Hurricane Season Flood Alerts

 

Today's Hurricane Season Flood Alerts

The Hurricane Season Flood Alert System (HSFAS) is based on forecasted precipitation amounts and seeks to provide communities with flood warning services as a key climate change adaptation and public safety tool. Alerts are provided to communities that have Flood Risk Mapping Studies (FRMS) or have published intensity-duration-frequency (IDF) curves from which precipitation based flood triggers can be derived. The HSFAS is to help communities in the province prepare for storms and avoid future high-cost expenditures in repairs and damages. The HSFAS is operational during the peak hurricane months of June to December. A list of the communities for which alerts are currently provided is shown below.

The report in the Adobe PDF file below has a table that is divided into two categories. These are:

  • An alert for “Areas with Flood Risk Mapping and Precipitation Induced Flooding” indicates a potential of flooding based on our flood risk mapping studies. The flood alerts are based on FRMS. All of the studies and mapping for the 1:20 and 1:100 AEP flood events are available on our Department’s webpage: www.ecc.gov.nl.ca/waterres/flooding/frm.html. The studies defined the 1:20 and 1:100 Annual Exceedance Probability (AEP) flood event and associated precipitation events.
  • An alert for “Areas with EC IDFs but no Flood Risk Mapping” is based on the IDF curves from Environment Canada for that specific area. Consequently, it does not reflect any historical flooding but indicates a historically rare event.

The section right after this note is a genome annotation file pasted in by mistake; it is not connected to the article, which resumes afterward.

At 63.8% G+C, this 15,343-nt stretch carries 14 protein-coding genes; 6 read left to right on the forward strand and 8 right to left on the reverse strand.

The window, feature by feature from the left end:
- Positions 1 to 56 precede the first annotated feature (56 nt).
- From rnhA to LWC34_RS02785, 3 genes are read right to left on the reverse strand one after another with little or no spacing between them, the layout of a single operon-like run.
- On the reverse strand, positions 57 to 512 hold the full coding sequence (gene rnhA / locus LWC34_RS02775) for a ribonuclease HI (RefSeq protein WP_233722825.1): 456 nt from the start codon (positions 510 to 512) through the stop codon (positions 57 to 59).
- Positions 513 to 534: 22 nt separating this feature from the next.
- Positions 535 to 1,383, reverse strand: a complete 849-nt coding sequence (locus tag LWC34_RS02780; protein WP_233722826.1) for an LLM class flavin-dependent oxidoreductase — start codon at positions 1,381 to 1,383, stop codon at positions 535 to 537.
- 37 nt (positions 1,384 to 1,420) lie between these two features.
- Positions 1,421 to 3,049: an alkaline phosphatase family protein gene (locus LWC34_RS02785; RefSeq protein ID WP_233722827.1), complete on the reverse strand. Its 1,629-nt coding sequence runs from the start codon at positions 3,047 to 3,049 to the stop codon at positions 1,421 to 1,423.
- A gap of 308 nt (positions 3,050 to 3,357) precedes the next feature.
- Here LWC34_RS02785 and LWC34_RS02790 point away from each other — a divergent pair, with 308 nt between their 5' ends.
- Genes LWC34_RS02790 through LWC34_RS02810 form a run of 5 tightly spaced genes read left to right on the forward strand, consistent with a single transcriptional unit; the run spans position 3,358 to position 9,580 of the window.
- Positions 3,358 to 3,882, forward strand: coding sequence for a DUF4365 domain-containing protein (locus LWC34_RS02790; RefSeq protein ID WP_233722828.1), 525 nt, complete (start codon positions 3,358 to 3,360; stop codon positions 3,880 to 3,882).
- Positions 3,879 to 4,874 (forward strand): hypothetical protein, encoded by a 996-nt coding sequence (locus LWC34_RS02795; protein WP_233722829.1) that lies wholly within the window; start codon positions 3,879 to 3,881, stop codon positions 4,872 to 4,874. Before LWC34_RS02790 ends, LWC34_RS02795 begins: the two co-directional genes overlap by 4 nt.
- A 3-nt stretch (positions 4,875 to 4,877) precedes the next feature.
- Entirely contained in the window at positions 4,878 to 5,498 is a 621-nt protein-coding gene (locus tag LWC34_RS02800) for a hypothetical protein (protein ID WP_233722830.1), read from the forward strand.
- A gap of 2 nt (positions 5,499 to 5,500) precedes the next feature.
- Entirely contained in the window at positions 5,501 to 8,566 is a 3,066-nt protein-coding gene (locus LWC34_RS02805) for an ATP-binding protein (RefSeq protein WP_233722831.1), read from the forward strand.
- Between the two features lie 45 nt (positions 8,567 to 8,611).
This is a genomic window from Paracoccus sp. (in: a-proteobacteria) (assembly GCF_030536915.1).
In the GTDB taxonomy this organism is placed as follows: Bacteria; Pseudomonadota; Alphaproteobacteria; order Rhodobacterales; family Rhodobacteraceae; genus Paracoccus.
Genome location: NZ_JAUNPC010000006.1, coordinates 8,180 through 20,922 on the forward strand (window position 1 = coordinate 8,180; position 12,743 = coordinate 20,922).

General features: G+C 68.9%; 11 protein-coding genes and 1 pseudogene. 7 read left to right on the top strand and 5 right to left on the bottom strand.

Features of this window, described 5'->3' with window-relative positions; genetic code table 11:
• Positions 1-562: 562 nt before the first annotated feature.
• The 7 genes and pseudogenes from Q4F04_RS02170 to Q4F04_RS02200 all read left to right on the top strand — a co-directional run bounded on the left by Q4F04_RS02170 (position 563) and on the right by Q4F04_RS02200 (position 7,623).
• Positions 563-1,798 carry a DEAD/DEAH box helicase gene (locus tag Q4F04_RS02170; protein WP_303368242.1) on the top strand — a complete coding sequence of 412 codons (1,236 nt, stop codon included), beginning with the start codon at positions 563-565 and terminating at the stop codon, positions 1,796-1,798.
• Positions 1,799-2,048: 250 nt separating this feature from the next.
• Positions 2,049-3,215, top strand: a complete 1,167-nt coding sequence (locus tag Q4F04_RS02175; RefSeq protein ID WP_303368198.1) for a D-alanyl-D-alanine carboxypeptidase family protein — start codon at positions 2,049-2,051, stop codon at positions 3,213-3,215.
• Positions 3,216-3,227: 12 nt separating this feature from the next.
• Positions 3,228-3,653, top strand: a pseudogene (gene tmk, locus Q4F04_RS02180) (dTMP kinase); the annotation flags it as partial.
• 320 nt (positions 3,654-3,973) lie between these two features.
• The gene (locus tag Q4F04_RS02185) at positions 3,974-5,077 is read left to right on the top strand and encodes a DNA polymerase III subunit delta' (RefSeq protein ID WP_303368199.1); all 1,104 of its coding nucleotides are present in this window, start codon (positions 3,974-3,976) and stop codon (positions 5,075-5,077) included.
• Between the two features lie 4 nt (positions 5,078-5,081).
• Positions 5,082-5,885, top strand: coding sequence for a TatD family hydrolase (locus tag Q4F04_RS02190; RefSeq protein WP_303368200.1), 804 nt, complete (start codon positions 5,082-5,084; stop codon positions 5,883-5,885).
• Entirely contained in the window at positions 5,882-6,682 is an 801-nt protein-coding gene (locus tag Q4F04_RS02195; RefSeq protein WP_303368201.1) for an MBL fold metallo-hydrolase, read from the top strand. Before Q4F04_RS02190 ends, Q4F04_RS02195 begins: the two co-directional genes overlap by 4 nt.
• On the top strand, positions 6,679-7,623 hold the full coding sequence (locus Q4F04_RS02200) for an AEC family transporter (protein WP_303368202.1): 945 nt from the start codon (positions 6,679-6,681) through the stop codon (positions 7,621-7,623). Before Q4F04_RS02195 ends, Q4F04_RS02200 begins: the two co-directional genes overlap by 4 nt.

Today's Hurricane Season Flood Alert (0.05 MB)

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Hurricane Season Forecast and Post-Season Reports

"The National Hurricane Center’s 2016 Atlantic Hurricane Season Outlook (27 May, 2016) favors a near-normal Hurricane Season with a 70% likelihood of: 10-16 Named Storms (including Alex in January); 4-8 Hurricanes (including Alex in January), and 1-4 Major Hurricanes. Concurrently, the Dept. of Atmospheric Science at the Colorado State University (CSU) is calling for near-normal season (updated 1 July, 2016) with 11 Named Storms, 5 Hurricanes, and 2 Major Hurricanes. Major Hurricanes are defined as those reaching Category 3 or greater with winds of or exceeding 178 km/h. These estimates pertain to the formation of such tropical systems over the Atlantic Ocean and do not imply subsequent track or landfall. Track and landfall predictions depend on the concurrent state of the atmosphere and cannot be assessed reliably more than 7-10 days in advance.

This outlook is based on predictions of the main climate factors know to influence seasonal Atlantic hurricane activity and regional and global model predictions of atmospheric and oceanic conditions. The Atlantic Multi-decadal Oscillation (AMO) is considered a main climate factor that influences the Atlantic hurricane season as it sets the way to other climate phenomena such al El Nino or La Nina. The AMO is defined from sea-surface temperature (SST) patterns in the North Atlantic.

Given the current oceanic and atmospheric conditions in addition to the concurring forecasts of NOAA and CSU discussed above, there is a potential of 1 to 3 tropical/extratropical cyclones to affect Newfoundland and Labrador through the rest of this season with the highest impact expected to be along southern Newfoundland and Labrador"

Detailed Documents

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Hurricanes, Flood Damages and Climate Change